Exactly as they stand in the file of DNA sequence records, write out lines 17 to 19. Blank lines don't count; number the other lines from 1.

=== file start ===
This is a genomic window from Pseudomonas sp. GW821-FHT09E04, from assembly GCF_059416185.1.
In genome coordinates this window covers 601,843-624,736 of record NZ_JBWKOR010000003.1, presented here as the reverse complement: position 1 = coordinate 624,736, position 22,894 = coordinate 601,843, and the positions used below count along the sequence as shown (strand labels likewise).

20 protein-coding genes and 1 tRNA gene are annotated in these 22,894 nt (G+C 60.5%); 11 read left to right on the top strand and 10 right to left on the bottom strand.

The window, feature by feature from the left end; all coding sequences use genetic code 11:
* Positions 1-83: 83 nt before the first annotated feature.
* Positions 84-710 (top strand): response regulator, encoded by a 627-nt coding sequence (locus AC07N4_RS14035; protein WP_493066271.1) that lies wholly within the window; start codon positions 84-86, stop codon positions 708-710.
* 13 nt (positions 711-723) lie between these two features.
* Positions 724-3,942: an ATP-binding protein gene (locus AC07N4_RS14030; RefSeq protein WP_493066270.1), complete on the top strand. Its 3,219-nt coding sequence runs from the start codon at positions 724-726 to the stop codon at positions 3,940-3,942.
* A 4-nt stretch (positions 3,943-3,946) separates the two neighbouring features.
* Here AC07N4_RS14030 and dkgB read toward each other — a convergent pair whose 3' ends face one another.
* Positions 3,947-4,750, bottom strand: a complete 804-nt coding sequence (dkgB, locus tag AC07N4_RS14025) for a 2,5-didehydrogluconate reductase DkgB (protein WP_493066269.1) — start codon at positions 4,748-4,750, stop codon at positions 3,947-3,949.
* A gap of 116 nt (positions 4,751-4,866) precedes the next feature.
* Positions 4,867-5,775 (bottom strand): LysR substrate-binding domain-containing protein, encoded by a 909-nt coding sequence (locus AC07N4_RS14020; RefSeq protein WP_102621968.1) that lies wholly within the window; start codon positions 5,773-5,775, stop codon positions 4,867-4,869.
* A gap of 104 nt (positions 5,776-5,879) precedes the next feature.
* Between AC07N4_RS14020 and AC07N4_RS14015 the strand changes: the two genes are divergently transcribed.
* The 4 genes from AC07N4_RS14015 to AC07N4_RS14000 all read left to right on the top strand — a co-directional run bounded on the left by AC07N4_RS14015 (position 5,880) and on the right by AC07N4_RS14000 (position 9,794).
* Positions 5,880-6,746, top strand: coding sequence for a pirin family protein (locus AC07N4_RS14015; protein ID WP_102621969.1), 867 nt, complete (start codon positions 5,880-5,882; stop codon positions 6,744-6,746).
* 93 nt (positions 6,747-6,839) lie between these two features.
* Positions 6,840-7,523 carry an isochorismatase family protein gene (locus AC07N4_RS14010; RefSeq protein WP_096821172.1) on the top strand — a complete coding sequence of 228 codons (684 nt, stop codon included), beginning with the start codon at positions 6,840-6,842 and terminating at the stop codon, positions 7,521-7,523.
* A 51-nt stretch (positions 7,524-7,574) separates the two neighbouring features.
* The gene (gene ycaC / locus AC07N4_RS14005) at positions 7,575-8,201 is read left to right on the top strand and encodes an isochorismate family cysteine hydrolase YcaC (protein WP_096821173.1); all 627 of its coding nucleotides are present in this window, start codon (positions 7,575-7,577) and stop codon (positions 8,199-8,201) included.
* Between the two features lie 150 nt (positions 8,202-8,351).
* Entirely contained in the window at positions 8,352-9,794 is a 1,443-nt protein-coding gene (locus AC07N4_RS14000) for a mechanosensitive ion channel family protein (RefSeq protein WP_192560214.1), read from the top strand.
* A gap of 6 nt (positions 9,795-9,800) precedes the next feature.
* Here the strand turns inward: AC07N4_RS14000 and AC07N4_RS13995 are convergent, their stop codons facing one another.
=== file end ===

* Positions 5,880-6,746, top strand: coding sequence for a pirin family protein (locus AC07N4_RS14015; protein ID WP_102621969.1), 867 nt, complete (start codon positions 5,880-5,882; stop codon positions 6,744-6,746).
* 93 nt (positions 6,747-6,839) lie between these two features.
* Positions 6,840-7,523 carry an isochorismatase family protein gene (locus AC07N4_RS14010; RefSeq protein WP_096821172.1) on the top strand — a complete coding sequence of 228 codons (684 nt, stop codon included), beginning with the start codon at positions 6,840-6,842 and terminating at the stop codon, positions 7,521-7,523.